Making Firefox love your GNOME Desktop

One thing we are doing here at Red Hat Brno is maintain Firefox for Fedora and RHEL. The job is mostly focused on making sure we have Firefox available on all RHEL versions with all the latest security fixes, but it also gives our great team of Martin Stransky and Jan Horak some time to work on adding new features to Firefox to make sure it feels like a more integrated part of your desktop. They are currently working on 3 such features that you will hopefully be able to enjoy soon. The first is a patch to inhibit the screensaver when you are watching HTML5 or Flash content fullscreen. So if you are annoyed by having to move your mouse every 3 minutes to avoid the screen dimming when watching The Daily Show this is the fix for you. The second item they are working on is enabling the GStreamer backend in Firefox on Fedora. Which means that if you install for instance H264 support for Totem you will also have H264 support for HTML5 in Firefox. And finally there is also ongoing work on adding support for GIO in Firefox to make sure that any setup that works with GIO in terms of remote file access also works with Firefox, this latest task is taking some time though as it is currently blocking on some code refactoring in Firefox.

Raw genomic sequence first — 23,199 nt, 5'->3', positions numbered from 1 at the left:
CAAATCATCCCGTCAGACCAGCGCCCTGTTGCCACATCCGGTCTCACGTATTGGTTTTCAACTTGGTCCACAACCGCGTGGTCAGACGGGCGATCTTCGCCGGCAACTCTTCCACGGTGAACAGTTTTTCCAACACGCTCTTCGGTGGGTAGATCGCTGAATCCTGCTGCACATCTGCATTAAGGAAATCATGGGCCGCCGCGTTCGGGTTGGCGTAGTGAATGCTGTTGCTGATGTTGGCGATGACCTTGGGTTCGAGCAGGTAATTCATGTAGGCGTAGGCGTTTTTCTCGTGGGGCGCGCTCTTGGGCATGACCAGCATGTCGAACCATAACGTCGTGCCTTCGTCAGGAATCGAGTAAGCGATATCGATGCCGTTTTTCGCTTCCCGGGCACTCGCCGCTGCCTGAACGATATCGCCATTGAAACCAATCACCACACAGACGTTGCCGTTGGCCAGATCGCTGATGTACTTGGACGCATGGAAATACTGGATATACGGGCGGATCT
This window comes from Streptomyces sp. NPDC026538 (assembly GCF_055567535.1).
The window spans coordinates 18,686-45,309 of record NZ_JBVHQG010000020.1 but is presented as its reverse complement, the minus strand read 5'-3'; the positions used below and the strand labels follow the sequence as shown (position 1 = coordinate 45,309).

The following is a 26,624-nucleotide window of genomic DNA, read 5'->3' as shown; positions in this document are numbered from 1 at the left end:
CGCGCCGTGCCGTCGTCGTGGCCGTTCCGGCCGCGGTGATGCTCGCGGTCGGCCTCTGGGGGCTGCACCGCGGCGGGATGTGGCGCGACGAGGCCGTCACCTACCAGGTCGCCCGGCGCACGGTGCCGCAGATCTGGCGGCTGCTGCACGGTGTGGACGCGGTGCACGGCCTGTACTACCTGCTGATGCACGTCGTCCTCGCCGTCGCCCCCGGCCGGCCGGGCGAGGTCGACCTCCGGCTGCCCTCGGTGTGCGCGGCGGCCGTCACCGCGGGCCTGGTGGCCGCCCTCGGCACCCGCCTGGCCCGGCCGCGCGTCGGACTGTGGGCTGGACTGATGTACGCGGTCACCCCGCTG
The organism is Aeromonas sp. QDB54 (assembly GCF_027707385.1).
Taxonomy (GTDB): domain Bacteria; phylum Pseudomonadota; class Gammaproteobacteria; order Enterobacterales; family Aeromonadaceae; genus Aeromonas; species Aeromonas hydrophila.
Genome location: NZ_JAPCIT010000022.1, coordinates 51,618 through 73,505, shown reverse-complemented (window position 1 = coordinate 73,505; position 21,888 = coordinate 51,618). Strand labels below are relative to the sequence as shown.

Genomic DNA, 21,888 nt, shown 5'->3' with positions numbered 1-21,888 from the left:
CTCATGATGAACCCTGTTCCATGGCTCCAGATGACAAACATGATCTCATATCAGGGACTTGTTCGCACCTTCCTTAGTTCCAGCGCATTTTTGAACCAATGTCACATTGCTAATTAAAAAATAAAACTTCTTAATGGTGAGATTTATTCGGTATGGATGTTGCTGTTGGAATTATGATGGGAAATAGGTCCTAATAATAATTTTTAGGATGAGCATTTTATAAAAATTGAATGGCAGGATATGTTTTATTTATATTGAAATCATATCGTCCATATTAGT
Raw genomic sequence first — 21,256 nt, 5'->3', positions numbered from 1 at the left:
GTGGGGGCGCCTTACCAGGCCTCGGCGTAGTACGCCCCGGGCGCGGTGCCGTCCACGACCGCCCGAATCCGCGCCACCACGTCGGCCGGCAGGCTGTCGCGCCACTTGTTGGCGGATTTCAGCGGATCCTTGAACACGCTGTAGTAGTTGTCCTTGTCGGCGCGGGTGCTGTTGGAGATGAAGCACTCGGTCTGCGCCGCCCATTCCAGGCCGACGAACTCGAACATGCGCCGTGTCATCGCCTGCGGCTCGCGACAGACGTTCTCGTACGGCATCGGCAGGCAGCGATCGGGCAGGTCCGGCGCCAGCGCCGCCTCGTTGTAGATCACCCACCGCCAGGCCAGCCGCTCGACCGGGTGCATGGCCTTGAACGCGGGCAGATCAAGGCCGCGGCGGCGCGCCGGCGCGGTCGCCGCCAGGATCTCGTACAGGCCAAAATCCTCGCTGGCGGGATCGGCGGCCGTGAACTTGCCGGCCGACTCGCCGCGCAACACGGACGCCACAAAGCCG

A Linux Game Changer?

So the Linux based Steam Gaming Console has been relased, or at least one version of it. It is called Piston and it seems quite nice looking.

Personally I think this device has a potential to truly transform the Linux desktop and gaming market. If this things takes off it could for instance make linux drivers the top priority for the makers for graphic chips. And people specalizing in gaming oriented high end PCs would also be likely to start offering those machines with Linux.